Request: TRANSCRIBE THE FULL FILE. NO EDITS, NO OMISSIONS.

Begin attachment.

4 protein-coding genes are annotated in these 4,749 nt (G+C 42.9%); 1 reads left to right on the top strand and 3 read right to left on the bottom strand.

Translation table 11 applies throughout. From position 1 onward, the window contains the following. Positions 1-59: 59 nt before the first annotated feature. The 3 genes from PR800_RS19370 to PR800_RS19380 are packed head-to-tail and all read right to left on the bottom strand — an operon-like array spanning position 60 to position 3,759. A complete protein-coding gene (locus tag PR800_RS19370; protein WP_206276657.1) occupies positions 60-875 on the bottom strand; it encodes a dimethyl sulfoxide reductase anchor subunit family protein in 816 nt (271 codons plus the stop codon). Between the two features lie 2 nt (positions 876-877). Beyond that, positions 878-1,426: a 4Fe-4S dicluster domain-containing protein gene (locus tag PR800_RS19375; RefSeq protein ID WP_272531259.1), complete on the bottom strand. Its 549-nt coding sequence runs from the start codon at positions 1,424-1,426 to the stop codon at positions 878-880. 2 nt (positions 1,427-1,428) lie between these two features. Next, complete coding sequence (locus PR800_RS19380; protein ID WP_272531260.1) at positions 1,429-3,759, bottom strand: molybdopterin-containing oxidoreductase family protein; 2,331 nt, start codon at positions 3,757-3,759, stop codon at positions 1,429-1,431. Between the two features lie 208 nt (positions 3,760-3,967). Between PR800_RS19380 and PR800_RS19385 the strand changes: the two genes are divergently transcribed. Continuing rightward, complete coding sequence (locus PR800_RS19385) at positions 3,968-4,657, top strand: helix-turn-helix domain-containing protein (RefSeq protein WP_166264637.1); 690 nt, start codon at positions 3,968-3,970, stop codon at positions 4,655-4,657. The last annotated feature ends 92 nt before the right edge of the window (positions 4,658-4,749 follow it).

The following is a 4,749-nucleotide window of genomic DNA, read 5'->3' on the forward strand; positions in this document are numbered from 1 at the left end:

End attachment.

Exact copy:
4 protein-coding genes are annotated in these 4,749 nt (G+C 42.9%); 1 reads left to right on the top strand and 3 read right to left on the bottom strand.

Translation table 11 applies throughout. From position 1 onward, the window contains the following. Positions 1-59: 59 nt before the first annotated feature. The 3 genes from PR800_RS19370 to PR800_RS19380 are packed head-to-tail and all read right to left on the bottom strand — an operon-like array spanning position 60 to position 3,759. A complete protein-coding gene (locus tag PR800_RS19370; protein WP_206276657.1) occupies positions 60-875 on the bottom strand; it encodes a dimethyl sulfoxide reductase anchor subunit family protein in 816 nt (271 codons plus the stop codon). Between the two features lie 2 nt (positions 876-877). Beyond that, positions 878-1,426: a 4Fe-4S dicluster domain-containing protein gene (locus tag PR800_RS19375; RefSeq protein ID WP_272531259.1), complete on the bottom strand. Its 549-nt coding sequence runs from the start codon at positions 1,424-1,426 to the stop codon at positions 878-880. 2 nt (positions 1,427-1,428) lie between these two features. Next, complete coding sequence (locus PR800_RS19380; protein ID WP_272531260.1) at positions 1,429-3,759, bottom strand: molybdopterin-containing oxidoreductase family protein; 2,331 nt, start codon at positions 3,757-3,759, stop codon at positions 1,429-1,431. Between the two features lie 208 nt (positions 3,760-3,967). Between PR800_RS19380 and PR800_RS19385 the strand changes: the two genes are divergently transcribed. Continuing rightward, complete coding sequence (locus PR800_RS19385) at positions 3,968-4,657, top strand: helix-turn-helix domain-containing protein (RefSeq protein WP_166264637.1); 690 nt, start codon at positions 3,968-3,970, stop codon at positions 4,655-4,657. The last annotated feature ends 92 nt before the right edge of the window (positions 4,658-4,749 follow it).

The following is a 4,749-nucleotide window of genomic DNA, read 5'->3' on the forward strand; positions in this document are numbered from 1 at the left end: